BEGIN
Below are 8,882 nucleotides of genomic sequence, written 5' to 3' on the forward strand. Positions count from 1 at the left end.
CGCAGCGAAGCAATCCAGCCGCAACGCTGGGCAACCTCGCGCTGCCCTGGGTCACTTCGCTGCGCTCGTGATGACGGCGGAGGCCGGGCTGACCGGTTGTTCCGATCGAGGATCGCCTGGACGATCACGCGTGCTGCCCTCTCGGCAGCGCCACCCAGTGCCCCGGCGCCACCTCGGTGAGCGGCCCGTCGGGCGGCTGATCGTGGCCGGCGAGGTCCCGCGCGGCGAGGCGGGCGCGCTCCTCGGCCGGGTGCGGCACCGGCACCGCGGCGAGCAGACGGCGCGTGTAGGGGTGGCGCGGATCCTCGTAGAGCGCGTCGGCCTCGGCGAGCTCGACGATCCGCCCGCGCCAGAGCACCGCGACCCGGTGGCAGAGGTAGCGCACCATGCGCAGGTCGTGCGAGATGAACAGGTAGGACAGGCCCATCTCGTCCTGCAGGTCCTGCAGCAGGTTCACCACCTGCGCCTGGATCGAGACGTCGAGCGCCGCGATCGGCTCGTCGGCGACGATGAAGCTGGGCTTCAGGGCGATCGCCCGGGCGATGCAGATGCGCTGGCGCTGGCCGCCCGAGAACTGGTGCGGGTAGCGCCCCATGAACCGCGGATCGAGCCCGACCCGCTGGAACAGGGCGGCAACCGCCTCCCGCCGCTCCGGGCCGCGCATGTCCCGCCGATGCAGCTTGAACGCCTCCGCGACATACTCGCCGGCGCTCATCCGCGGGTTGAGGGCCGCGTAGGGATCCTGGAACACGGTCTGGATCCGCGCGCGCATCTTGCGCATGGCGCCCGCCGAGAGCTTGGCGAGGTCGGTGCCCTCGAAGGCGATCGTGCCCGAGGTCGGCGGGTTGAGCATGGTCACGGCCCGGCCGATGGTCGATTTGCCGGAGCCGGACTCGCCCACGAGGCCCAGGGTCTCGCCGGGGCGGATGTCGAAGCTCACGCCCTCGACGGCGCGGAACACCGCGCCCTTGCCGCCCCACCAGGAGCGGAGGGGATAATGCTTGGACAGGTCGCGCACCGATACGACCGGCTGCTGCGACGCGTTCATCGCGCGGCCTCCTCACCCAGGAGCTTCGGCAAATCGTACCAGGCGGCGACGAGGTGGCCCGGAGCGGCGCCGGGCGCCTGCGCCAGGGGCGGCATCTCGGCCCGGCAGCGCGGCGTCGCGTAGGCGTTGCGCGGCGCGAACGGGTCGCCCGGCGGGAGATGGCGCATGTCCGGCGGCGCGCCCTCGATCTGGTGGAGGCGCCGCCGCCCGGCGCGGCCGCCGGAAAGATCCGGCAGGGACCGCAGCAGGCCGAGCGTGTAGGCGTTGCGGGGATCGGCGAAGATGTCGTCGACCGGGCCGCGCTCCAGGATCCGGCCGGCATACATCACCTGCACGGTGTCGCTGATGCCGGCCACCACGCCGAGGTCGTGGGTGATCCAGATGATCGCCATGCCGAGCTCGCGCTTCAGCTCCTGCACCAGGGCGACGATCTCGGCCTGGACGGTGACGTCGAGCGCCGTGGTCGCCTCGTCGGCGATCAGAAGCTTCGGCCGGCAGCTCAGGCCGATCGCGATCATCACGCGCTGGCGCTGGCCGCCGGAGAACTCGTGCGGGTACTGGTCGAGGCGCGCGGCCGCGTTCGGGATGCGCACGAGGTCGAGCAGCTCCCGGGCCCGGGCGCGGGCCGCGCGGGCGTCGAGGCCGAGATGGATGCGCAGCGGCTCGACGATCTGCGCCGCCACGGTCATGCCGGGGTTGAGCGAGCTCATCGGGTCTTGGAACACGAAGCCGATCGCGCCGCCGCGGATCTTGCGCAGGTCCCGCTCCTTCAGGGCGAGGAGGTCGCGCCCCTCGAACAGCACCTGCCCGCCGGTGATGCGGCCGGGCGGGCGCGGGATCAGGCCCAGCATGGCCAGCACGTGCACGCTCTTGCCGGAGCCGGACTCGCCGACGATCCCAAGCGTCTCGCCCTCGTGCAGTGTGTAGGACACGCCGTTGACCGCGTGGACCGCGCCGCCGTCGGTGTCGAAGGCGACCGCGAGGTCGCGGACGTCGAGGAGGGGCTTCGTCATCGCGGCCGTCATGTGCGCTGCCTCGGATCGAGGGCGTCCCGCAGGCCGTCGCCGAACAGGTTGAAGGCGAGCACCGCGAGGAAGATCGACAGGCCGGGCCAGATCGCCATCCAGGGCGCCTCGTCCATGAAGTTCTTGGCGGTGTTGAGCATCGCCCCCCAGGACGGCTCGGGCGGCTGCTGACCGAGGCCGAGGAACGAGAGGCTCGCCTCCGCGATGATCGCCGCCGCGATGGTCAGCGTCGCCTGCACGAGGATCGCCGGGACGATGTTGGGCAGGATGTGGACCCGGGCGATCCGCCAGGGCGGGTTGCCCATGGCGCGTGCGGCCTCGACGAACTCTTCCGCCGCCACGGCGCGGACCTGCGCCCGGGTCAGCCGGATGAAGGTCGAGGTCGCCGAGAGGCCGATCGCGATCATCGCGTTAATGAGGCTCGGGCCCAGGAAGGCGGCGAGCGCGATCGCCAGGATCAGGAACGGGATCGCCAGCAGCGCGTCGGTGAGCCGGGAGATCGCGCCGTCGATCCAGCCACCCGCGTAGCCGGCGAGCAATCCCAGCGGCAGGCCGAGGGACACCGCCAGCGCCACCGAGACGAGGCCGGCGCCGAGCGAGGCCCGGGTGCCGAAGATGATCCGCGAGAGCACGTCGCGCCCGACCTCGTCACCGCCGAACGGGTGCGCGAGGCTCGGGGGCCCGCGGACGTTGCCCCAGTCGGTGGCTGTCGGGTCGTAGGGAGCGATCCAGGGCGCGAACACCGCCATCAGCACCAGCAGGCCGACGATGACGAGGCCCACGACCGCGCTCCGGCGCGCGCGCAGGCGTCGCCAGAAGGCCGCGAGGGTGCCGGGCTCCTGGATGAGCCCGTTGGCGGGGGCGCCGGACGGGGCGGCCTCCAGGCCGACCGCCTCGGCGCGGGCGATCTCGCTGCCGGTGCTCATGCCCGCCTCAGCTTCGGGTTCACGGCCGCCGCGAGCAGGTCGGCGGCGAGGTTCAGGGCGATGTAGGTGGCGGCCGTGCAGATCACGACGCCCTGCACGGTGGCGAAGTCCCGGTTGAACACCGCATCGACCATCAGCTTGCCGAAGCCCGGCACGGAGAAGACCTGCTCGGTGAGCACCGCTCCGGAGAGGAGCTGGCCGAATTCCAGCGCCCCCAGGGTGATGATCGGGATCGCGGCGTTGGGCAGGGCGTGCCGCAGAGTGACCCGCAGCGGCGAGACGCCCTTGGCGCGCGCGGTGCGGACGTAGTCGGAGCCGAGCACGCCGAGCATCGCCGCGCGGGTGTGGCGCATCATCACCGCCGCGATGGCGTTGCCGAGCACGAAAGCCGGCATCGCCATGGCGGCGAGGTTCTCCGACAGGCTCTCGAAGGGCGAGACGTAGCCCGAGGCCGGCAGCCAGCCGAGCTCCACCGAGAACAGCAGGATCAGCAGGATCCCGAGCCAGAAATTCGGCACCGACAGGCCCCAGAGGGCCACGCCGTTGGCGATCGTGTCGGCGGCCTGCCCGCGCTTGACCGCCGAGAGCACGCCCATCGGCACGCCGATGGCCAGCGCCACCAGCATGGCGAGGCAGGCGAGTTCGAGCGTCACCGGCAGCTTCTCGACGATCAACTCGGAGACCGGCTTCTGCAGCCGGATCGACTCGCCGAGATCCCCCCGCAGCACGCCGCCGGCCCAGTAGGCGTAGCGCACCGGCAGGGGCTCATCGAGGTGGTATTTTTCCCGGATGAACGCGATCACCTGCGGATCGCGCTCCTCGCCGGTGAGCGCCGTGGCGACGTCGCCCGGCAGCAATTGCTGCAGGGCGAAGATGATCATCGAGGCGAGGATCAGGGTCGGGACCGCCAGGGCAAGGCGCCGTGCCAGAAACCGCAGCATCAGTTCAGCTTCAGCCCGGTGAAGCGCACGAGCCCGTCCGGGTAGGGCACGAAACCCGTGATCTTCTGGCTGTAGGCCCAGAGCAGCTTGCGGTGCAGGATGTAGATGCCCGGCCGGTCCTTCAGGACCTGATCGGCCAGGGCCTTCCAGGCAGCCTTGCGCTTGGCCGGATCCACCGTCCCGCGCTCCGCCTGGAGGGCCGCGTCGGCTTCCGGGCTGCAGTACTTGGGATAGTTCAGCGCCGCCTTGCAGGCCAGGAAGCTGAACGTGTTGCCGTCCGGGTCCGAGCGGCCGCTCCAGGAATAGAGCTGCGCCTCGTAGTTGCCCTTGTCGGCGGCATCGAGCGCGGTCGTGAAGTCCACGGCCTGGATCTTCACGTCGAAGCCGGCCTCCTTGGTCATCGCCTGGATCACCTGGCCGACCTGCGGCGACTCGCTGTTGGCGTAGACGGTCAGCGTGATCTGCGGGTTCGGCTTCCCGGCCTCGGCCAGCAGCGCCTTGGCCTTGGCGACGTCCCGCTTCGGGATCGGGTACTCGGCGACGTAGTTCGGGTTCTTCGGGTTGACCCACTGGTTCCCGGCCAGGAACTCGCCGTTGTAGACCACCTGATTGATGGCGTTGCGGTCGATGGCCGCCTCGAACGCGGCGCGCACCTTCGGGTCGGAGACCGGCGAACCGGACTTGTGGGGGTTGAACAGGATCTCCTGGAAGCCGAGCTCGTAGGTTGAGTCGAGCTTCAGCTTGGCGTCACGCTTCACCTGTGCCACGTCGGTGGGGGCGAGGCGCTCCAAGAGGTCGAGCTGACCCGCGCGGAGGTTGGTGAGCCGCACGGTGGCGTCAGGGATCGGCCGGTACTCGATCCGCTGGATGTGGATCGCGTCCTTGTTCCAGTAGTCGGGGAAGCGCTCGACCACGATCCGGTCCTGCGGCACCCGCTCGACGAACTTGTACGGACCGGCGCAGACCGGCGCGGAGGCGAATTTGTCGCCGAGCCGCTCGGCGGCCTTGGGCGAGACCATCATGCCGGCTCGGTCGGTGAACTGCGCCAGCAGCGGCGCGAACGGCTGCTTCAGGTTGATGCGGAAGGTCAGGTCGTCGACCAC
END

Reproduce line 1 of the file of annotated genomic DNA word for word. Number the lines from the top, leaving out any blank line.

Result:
Below are 8,882 nucleotides of genomic sequence, written 5' to 3' on the forward strand. Positions count from 1 at the left end.